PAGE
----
Trump administration unveils final rule to cut food stamps for able-bodied Americans


The Trump administration released a final rule that would cut food stamps, officially called the Supplemental Nutrition Assistance Program (SNAP), for able-bodied Americans.

According to Bloomberg News, the plan will affect approximately 750,000 Americans currently receiving food stamps.

On Wednesday, the U.S. Department of Agriculture (USDA) Secretary Sonny Purdue, under the order of President Donald Trump, announced the final rule that would compel food stamps beneficiaries who are able-bodied to work and become self-sufficient.

The final rule “restores” SNAP to “what Congress intended: assistance to difficult times, not a way of life,” according to the USDA.

The Food and Nutrition Act of 2008 limits the amount of time able-bodied adults without dependents (ABAWD) can receive food stamps to three months in a 36-month period. The law also gives the USDA the authority to temporarily waive the time limit in areas where the unemployment rate is more than 10 percent.  It also provides certain discretionary exemptions, which States can use to extend eligibility for ABAWD who are subject to the time limit.

Able-bodied Americans receiving food stamps should re-enter workforce

Under the final rule, ABAWD who are between the ages 18 and 49 should work of participate in a work program, as a condition of receiving food stamps. The USDA will only grant ABAWD time limit waiver when a State requesting it meet the statutory conditions for approval.

In other words, ABAWD time limit waivers will only be granted to an area where “there is an unemployment rate of over 10 percent or does not have a sufficient number of jobs to provide employment for individuals.”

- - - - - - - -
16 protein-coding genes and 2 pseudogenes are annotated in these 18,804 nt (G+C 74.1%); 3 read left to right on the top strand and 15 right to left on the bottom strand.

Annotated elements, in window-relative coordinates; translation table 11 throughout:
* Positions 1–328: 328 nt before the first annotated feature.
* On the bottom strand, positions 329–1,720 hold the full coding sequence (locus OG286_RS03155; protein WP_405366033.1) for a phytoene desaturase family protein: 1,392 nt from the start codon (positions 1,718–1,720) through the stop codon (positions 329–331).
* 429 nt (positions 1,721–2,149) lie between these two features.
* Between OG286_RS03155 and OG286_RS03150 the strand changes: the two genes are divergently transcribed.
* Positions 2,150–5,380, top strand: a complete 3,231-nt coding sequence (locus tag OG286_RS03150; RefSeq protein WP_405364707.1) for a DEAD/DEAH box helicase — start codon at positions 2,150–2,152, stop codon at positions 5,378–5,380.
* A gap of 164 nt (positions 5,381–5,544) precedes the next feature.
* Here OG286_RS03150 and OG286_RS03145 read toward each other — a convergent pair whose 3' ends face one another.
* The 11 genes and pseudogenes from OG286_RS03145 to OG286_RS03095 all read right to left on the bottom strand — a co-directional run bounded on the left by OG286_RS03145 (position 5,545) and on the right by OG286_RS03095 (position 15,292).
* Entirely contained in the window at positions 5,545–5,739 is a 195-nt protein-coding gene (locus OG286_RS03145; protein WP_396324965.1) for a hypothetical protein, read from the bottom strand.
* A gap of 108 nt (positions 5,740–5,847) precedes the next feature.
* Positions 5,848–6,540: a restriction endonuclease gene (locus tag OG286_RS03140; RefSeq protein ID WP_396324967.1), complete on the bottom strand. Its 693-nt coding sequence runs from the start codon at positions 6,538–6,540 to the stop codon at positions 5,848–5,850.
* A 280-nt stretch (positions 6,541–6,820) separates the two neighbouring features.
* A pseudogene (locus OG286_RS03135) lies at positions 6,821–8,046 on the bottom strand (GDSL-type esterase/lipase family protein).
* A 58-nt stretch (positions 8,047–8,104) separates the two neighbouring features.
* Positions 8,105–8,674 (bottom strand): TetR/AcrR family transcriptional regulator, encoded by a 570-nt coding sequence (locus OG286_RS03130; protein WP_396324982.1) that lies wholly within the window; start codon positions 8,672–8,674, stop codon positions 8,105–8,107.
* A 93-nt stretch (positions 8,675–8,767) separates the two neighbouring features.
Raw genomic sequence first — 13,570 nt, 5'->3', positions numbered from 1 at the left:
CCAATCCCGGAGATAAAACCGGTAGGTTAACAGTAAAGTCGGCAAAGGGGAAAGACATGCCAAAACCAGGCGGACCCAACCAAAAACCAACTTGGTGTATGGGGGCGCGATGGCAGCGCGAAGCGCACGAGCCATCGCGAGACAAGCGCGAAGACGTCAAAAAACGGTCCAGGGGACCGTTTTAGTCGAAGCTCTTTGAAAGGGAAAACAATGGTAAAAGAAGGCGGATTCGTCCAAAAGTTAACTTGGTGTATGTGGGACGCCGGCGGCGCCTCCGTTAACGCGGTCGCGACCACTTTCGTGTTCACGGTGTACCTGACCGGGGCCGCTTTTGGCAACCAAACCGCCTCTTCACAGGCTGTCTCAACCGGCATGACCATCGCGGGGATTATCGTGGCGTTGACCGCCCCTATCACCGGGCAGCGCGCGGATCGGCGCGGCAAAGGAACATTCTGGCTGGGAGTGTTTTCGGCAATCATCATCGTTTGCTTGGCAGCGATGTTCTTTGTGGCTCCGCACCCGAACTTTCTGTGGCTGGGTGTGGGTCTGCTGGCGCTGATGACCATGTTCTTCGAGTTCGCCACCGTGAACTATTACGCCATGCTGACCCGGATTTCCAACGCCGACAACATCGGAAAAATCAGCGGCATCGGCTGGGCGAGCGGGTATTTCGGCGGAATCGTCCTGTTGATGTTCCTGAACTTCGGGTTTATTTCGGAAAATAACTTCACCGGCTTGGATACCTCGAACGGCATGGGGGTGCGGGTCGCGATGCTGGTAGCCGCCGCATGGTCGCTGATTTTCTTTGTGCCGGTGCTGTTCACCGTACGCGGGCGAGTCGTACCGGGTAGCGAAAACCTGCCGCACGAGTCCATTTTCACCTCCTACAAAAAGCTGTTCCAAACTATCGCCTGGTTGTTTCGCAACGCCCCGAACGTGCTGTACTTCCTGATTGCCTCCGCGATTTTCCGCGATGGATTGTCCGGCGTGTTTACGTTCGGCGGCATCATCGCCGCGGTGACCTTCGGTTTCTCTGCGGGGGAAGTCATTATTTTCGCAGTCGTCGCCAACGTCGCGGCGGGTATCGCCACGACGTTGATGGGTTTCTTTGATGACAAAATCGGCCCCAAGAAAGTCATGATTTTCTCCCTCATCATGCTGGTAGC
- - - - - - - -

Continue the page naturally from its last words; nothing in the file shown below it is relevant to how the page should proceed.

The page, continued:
In a statement, Sec. Purdue said, “Americans are generous people who believe it is their responsibility to help their fellow citizens when they encounter a difficult stretch. Government can be a powerful force for good, but government dependency has never been the American dream. We need to encourage people by giving them a helping hand but not allowing it to become an indefinitely giving hand.”

36 million Americans are currently receiving food stamps

He added, “Now, in the midst of the strongest economy in a generation, we need everyone who can work, to work. This rule lays the groundwork for the expectation that able-bodied Americans re-enter the workforce where there are currently more job openings than people to fill them.”

The USDA is proposing its final rule since the country’s unemployment rate is 3.6 percent and there are 7 million job openings based on the latest data from the Department of Labor (DOL).

Currently, 36 million Americans are receiving food stamps compared to 17 million in 2000 when the unemployment Rae was four percent.